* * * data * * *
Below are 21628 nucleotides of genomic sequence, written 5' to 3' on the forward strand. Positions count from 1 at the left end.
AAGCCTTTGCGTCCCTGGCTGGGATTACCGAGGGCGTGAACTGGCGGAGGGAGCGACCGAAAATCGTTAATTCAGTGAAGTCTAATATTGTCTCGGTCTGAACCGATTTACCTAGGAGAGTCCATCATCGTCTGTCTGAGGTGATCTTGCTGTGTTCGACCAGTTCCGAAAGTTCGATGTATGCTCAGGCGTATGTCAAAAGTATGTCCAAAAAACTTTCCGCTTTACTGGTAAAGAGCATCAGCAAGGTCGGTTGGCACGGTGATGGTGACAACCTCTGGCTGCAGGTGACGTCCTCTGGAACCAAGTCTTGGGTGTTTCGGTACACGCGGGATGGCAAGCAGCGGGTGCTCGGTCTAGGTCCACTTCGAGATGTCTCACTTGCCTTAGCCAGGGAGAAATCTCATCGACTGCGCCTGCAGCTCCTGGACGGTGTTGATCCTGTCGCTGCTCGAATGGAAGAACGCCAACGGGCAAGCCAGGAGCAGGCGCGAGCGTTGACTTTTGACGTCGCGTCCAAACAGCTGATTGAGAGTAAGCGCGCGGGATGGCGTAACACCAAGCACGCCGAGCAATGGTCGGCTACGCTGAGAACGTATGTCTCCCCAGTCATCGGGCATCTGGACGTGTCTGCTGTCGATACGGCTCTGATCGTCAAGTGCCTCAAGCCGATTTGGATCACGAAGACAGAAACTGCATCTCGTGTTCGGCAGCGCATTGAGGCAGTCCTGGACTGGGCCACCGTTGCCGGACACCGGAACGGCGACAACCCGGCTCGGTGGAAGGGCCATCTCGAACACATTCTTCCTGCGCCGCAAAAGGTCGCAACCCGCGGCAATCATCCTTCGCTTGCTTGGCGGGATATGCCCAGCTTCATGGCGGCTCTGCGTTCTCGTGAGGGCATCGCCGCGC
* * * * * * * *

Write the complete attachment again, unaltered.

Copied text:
Below are 21628 nucleotides of genomic sequence, written 5' to 3' on the forward strand. Positions count from 1 at the left end.
AAGCCTTTGCGTCCCTGGCTGGGATTACCGAGGGCGTGAACTGGCGGAGGGAGCGACCGAAAATCGTTAATTCAGTGAAGTCTAATATTGTCTCGGTCTGAACCGATTTACCTAGGAGAGTCCATCATCGTCTGTCTGAGGTGATCTTGCTGTGTTCGACCAGTTCCGAAAGTTCGATGTATGCTCAGGCGTATGTCAAAAGTATGTCCAAAAAACTTTCCGCTTTACTGGTAAAGAGCATCAGCAAGGTCGGTTGGCACGGTGATGGTGACAACCTCTGGCTGCAGGTGACGTCCTCTGGAACCAAGTCTTGGGTGTTTCGGTACACGCGGGATGGCAAGCAGCGGGTGCTCGGTCTAGGTCCACTTCGAGATGTCTCACTTGCCTTAGCCAGGGAGAAATCTCATCGACTGCGCCTGCAGCTCCTGGACGGTGTTGATCCTGTCGCTGCTCGAATGGAAGAACGCCAACGGGCAAGCCAGGAGCAGGCGCGAGCGTTGACTTTTGACGTCGCGTCCAAACAGCTGATTGAGAGTAAGCGCGCGGGATGGCGTAACACCAAGCACGCCGAGCAATGGTCGGCTACGCTGAGAACGTATGTCTCCCCAGTCATCGGGCATCTGGACGTGTCTGCTGTCGATACGGCTCTGATCGTCAAGTGCCTCAAGCCGATTTGGATCACGAAGACAGAAACTGCATCTCGTGTTCGGCAGCGCATTGAGGCAGTCCTGGACTGGGCCACCGTTGCCGGACACCGGAACGGCGACAACCCGGCTCGGTGGAAGGGCCATCTCGAACACATTCTTCCTGCGCCGCAAAAGGTCGCAACCCGCGGCAATCATCCTTCGCTTGCTTGGCGGGATATGCCCAGCTTCATGGCGGCTCTGCGTTCTCGTGAGGGCATCGCCGCGC